Cover: The Determinants of the Use of Assistants at Surgery

The Determinants of the Use of Assistants at Surgery

Published 1990

by Sally Trude


Download eBook for Free

FormatFile SizeNotes
PDF file 2.3 MB

Use Adobe Acrobat Reader version 10 or higher for the best experience.


Purchase Print Copy

 Format Price
Add to Cart Paperback87 pages $30.00

This Note examines the factors that influence the use of physicians as assistants at surgery. Its goal is to describe general patterns of use, as well as to identify potentially inappropriate uses. The author found that most of the assistant-at-surgery dollars are spent on only a small number of procedures. The author therefore found no other procedures for which requiring prior approval could provide savings comparable to those for cataract procedures. Additional analyses show that 86 percent of the uses of physicians as assistants at surgery occur in inpatient hospitals. A striking regional effect emerged from the analysis — physicians in the Mountain and Pacific regions are more than twice as likely to use a physician as an assistant at surgery as are physicians in other parts of the country. This regional effect remains even after controlling for teaching hospitals, urban/rural status, and other characteristics of the physician and the patient.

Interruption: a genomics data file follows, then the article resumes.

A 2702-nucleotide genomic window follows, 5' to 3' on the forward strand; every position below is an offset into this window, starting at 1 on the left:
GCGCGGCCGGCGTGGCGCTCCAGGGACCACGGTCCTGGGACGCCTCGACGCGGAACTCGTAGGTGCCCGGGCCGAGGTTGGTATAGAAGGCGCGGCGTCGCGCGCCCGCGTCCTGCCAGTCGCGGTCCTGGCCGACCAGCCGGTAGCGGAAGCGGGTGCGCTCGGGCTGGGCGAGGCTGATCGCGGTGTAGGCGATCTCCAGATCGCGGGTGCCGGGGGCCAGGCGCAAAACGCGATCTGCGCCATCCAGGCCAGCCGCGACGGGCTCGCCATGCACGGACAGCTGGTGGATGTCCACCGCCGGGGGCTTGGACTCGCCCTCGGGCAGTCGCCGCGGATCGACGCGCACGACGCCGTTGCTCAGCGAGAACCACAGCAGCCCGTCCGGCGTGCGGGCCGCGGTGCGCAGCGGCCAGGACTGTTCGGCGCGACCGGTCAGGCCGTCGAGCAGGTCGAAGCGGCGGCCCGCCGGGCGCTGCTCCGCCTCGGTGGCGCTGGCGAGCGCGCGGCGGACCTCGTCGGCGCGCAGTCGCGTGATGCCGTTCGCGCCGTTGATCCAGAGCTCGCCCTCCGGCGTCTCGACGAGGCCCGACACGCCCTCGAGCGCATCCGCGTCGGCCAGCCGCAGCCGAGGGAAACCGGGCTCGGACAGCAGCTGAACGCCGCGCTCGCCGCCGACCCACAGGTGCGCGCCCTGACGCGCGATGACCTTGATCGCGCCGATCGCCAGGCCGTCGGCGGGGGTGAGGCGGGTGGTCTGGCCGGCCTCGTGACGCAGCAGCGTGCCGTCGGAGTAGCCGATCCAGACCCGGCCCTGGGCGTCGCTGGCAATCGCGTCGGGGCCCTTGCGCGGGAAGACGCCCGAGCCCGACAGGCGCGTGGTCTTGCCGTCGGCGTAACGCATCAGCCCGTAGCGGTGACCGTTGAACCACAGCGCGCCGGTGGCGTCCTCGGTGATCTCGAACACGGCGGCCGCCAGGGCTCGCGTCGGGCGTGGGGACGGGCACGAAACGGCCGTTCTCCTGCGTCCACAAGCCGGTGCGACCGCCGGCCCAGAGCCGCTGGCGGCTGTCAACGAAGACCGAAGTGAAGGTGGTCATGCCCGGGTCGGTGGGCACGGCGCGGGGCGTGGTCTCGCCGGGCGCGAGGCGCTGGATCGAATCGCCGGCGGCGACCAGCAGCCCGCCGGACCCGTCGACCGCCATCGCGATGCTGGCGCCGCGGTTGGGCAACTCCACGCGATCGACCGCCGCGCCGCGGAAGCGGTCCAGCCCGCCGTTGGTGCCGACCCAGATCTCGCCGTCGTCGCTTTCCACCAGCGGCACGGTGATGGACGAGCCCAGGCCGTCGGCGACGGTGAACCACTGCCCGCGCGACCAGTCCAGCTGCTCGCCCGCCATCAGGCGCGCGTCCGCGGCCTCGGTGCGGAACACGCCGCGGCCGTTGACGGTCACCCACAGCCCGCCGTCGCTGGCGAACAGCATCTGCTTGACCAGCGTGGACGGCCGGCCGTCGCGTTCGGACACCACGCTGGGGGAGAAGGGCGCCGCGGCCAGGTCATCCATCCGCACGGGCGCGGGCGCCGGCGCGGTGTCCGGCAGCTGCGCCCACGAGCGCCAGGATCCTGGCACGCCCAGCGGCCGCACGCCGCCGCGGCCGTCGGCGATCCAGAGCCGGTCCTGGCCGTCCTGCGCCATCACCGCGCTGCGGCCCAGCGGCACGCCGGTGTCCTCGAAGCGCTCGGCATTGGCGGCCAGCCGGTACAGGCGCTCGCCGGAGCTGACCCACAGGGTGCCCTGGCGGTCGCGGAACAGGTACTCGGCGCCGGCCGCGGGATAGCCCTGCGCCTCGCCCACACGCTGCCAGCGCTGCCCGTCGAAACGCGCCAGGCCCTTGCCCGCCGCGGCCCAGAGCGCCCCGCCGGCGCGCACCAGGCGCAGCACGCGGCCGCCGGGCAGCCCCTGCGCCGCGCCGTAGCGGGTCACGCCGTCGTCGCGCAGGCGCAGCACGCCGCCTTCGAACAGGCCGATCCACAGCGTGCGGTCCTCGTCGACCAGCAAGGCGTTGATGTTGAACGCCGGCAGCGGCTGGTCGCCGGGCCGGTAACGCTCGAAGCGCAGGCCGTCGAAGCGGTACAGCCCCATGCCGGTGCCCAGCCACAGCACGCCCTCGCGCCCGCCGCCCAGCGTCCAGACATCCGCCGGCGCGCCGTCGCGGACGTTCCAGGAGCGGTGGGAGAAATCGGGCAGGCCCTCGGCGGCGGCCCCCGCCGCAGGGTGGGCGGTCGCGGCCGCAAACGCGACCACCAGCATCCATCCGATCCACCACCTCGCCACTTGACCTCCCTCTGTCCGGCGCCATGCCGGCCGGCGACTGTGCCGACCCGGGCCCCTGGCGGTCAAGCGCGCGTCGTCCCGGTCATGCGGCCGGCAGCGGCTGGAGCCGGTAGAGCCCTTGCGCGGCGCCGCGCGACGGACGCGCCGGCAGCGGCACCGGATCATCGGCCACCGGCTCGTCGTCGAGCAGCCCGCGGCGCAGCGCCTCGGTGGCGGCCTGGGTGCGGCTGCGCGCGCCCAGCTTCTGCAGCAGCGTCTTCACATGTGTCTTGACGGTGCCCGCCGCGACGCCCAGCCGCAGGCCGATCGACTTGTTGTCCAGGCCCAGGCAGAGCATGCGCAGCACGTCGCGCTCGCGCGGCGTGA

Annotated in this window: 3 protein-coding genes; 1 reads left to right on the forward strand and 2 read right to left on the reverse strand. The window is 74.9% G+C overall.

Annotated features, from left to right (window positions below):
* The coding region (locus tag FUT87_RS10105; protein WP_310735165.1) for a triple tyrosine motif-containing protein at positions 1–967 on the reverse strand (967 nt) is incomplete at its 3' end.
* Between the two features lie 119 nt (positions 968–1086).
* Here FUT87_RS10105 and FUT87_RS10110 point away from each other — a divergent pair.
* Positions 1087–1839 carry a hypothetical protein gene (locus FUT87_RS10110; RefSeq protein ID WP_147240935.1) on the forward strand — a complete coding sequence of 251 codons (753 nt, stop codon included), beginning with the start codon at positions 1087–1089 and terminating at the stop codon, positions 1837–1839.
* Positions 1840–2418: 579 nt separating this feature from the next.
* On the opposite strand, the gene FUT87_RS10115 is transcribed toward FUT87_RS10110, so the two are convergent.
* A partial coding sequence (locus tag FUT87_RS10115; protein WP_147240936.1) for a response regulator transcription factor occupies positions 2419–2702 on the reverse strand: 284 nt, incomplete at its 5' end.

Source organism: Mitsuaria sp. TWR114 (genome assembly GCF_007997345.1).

This report is part of the RAND note series. The note was a product of RAND from 1979 to 1993 that reported other outputs of sponsored research for general distribution.

This document and trademark(s) contained herein are protected by law. This representation of RAND intellectual property is provided for noncommercial use only. Unauthorized posting of this publication online is prohibited; linking directly to this product page is encouraged. Permission is required from RAND to reproduce, or reuse in another form, any of its research documents for commercial purposes. For information on reprint and reuse permissions, please visit

RAND is a nonprofit institution that helps improve policy and decisionmaking through research and analysis. RAND's publications do not necessarily reflect the opinions of its research clients and sponsors.